LaunchBoom Live Recap: How to set your goal, the best time to launch, and holiday crowdfunding guidance

LaunchBoom Live covered a lot this week! Don't miss this recap.

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Our weekly LaunchBoom Live this Tuesday was a great one! Here’s an overview of what we discussed this week, including a great segment on holiday crowdfunding guidance:

LaunchBoom Live 11-03-20

How to set your goal

One of the most common questions that LaunchBoom gets is how to decide on your crowdfunding goal. In order to answer this, we first need to take a step back and think about your campaign’s goals and your overall strategy. There are two main strategies that we see with crowdfunding: a funding strategy and a marketing strategy.

Your strategy

A funding strategy is used in a campaign that has very little cash on hand and is just trying to use the crowdfunding campaign to raise the money to produce their product once. The goal for these is generally under $10,000, and is focused more on survival than on eventually scaling the product. You’ll want to figure out your budget and see what your break-even price is and then set your funding goal right around that amount. That way, making your goal means you’ll be able to finish your project without losing any money.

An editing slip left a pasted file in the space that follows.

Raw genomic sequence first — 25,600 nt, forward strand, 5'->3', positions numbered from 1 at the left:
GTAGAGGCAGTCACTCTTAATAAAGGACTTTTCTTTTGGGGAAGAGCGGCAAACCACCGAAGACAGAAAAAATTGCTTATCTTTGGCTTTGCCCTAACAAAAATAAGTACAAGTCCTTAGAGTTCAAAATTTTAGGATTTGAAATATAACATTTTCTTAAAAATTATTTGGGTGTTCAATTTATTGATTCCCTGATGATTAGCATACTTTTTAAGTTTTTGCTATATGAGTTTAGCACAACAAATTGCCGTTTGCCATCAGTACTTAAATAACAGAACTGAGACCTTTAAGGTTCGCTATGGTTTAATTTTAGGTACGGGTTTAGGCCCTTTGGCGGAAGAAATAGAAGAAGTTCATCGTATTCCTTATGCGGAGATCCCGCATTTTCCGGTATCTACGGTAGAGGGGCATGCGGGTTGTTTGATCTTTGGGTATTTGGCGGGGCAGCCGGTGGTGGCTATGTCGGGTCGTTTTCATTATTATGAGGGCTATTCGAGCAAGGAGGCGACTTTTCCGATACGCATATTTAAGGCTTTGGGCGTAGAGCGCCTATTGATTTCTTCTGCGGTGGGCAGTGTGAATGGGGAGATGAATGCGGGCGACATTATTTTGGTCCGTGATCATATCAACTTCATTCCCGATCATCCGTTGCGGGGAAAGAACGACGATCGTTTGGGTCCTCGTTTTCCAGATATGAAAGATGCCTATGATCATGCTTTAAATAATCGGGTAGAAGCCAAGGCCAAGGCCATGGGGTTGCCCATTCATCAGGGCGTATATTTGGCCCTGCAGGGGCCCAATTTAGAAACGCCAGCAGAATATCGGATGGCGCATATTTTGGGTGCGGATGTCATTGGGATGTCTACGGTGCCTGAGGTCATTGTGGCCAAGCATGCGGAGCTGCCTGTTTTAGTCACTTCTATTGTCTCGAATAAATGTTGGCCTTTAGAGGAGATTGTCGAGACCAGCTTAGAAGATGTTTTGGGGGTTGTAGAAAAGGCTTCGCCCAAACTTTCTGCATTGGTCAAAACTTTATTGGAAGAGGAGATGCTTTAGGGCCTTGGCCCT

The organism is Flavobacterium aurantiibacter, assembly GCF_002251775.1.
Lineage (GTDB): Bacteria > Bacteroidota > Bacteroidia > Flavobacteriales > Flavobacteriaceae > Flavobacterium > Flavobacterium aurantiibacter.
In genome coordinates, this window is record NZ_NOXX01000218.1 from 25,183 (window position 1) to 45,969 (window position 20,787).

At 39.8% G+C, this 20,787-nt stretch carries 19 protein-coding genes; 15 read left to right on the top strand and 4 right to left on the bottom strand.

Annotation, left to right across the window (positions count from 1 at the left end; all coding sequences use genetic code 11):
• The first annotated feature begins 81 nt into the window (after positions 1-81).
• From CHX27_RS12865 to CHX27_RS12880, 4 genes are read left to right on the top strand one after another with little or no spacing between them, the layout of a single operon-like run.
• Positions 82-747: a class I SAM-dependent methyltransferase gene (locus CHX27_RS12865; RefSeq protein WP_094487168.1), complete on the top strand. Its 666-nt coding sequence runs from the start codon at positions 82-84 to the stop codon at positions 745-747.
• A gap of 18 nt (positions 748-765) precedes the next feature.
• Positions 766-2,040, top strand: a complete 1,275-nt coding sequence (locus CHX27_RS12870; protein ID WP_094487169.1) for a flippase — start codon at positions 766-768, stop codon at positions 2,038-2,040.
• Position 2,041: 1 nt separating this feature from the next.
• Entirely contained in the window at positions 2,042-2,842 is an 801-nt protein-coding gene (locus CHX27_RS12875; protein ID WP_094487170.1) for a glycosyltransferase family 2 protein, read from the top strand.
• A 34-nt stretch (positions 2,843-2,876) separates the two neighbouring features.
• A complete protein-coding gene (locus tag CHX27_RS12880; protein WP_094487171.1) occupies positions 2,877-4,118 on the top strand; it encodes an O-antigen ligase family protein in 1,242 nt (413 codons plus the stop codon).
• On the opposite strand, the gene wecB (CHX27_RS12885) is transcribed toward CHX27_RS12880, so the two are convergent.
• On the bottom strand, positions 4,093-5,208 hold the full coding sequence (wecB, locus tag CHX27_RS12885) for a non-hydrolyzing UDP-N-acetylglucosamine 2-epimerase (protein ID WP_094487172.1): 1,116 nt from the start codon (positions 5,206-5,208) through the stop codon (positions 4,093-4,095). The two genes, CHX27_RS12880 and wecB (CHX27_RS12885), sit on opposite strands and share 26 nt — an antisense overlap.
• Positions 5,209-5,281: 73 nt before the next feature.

A marketing strategy, on the other hand, is for a campaign that’s looking to raise six or seven figures and has the budget to do that. You’ll have to advertise, build your community, create an amazing campaign page and video, and more. If you have the money for that, then you’ll set an internal goal and an external goal. Your external goal is the one posted on your campaign page, and this number will look a lot like a funding strategy goal. Your internal goal, however, is the amount you’d like to raise, which will only be shared with your team.

The goal of a marketing strategy is to set your goal to something low that you know you can blow it out of the water. You can then leverage that success into more success.

So how do you figure out what that external goal should be?

Setting your goal

Start by looking at your email list. Let’s say that you have 10,000 subscribers. Generally, an email list will convert at around 2% in the first 48 hours, so 200 of those people will purchase your product. If you have an average order value of $150, then you can expect to raise around $30,000 in the first 48 hours. If that will cover your expenses, then you can set your goal there (or even a little lower if you want to show a higher percentage raised)!